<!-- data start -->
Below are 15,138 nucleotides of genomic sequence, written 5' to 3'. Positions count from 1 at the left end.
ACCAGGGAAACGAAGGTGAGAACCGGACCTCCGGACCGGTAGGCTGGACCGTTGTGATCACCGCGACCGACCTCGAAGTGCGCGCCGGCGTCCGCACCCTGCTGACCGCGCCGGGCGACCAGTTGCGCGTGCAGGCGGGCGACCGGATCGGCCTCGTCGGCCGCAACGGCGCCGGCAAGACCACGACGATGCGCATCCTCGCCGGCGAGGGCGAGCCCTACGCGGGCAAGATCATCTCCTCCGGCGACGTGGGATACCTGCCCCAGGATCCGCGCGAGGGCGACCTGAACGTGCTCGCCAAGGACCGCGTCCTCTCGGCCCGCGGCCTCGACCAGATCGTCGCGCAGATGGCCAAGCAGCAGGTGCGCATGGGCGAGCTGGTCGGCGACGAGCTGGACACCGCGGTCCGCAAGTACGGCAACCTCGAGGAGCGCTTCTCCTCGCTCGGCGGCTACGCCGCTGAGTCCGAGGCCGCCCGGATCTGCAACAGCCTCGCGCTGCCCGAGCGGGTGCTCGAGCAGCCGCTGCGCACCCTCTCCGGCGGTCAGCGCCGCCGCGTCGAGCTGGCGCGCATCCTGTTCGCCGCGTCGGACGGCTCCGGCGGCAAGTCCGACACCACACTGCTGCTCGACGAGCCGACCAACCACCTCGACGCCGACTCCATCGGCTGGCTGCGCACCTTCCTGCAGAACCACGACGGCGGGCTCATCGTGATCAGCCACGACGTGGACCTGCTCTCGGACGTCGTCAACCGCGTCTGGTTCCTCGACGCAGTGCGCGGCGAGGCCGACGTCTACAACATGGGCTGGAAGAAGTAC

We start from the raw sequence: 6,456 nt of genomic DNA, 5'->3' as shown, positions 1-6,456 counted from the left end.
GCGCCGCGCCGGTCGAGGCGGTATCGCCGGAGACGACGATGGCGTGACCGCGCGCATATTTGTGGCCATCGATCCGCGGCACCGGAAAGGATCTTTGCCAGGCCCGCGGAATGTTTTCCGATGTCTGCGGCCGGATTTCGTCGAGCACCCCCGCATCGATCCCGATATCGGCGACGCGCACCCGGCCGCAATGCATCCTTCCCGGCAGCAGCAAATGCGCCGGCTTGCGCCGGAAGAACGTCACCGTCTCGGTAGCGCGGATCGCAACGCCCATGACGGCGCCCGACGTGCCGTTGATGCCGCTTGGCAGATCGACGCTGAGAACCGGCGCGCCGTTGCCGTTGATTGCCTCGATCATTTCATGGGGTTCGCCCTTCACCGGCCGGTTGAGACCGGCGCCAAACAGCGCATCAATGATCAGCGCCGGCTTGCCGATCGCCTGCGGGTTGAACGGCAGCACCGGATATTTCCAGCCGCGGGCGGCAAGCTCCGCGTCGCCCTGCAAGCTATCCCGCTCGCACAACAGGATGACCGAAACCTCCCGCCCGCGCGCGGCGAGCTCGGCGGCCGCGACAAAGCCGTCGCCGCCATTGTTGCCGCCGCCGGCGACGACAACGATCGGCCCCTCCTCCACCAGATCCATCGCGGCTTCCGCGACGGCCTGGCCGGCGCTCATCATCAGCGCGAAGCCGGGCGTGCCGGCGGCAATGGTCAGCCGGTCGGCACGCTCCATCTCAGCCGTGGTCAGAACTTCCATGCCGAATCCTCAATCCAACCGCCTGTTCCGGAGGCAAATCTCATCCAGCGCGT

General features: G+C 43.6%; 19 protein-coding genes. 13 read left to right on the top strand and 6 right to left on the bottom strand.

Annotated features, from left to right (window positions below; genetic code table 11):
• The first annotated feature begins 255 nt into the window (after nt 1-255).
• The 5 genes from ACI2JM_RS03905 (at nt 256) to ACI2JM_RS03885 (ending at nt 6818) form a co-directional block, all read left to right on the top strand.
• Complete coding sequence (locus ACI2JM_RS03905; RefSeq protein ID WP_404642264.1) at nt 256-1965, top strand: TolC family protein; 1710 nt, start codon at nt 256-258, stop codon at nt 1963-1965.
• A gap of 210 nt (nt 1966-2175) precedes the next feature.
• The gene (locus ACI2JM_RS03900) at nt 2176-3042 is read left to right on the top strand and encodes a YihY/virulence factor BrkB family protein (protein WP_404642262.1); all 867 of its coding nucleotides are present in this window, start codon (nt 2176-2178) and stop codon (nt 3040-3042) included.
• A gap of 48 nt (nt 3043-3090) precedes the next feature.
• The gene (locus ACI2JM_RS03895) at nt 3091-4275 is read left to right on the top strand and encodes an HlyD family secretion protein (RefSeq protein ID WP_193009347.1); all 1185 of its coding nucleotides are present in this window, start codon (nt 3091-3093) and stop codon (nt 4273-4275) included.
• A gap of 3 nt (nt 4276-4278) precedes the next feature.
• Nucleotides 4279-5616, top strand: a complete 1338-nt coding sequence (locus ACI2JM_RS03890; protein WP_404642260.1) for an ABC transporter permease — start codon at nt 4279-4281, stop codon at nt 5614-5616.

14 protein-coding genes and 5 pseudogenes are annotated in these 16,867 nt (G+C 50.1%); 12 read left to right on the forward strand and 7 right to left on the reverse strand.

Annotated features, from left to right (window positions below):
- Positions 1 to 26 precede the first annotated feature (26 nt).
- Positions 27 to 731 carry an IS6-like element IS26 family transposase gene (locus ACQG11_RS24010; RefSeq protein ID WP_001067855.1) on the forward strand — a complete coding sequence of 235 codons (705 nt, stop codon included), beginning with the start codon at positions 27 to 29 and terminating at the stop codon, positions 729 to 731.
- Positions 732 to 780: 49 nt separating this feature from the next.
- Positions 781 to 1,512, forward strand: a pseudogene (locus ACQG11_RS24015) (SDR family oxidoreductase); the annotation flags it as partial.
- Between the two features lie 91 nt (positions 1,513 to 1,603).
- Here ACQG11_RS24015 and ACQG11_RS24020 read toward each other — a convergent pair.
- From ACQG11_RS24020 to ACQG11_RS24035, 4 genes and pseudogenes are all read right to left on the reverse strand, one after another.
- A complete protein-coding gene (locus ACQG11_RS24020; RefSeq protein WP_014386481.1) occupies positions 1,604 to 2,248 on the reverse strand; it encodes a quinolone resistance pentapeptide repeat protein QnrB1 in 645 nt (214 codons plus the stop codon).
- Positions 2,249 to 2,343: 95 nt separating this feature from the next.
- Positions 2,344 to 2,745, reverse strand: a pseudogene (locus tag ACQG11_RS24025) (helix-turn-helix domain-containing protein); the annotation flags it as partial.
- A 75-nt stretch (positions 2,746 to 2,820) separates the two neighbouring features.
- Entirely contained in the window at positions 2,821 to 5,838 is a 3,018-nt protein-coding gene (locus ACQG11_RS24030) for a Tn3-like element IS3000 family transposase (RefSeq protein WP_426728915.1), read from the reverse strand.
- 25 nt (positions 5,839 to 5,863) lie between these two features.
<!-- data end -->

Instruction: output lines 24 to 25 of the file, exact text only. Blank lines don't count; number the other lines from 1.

- From ACQG11_RS24020 to ACQG11_RS24035, 4 genes and pseudogenes are all read right to left on the reverse strand, one after another.
- A complete protein-coding gene (locus ACQG11_RS24020; RefSeq protein WP_014386481.1) occupies positions 1,604 to 2,248 on the reverse strand; it encodes a quinolone resistance pentapeptide repeat protein QnrB1 in 645 nt (214 codons plus the stop codon).